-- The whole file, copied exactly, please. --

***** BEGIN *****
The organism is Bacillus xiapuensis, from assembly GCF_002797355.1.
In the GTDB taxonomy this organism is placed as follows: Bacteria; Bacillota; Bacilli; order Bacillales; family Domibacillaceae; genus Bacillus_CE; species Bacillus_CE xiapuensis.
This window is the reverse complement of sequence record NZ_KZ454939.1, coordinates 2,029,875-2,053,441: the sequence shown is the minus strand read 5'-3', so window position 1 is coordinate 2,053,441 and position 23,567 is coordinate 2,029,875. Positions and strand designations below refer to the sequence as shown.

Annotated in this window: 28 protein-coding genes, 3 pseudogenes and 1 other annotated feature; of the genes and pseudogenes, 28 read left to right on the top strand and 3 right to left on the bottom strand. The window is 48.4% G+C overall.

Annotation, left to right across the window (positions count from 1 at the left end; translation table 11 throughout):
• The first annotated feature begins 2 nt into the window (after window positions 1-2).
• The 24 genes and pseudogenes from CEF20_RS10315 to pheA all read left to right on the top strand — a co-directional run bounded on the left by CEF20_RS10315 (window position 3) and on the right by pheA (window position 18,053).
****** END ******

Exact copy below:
The organism is Bacillus xiapuensis, from assembly GCF_002797355.1.
In the GTDB taxonomy this organism is placed as follows: Bacteria; Bacillota; Bacilli; order Bacillales; family Domibacillaceae; genus Bacillus_CE; species Bacillus_CE xiapuensis.
This window is the reverse complement of sequence record NZ_KZ454939.1, coordinates 2,029,875-2,053,441: the sequence shown is the minus strand read 5'-3', so window position 1 is coordinate 2,053,441 and position 23,567 is coordinate 2,029,875. Positions and strand designations below refer to the sequence as shown.

Annotated in this window: 28 protein-coding genes, 3 pseudogenes and 1 other annotated feature; of the genes and pseudogenes, 28 read left to right on the top strand and 3 right to left on the bottom strand. The window is 48.4% G+C overall.

Annotation, left to right across the window (positions count from 1 at the left end; translation table 11 throughout):
• The first annotated feature begins 2 nt into the window (after window positions 1-2).
• The 24 genes and pseudogenes from CEF20_RS10315 to pheA all read left to right on the top strand — a co-directional run bounded on the left by CEF20_RS10315 (window position 3) and on the right by pheA (window position 18,053).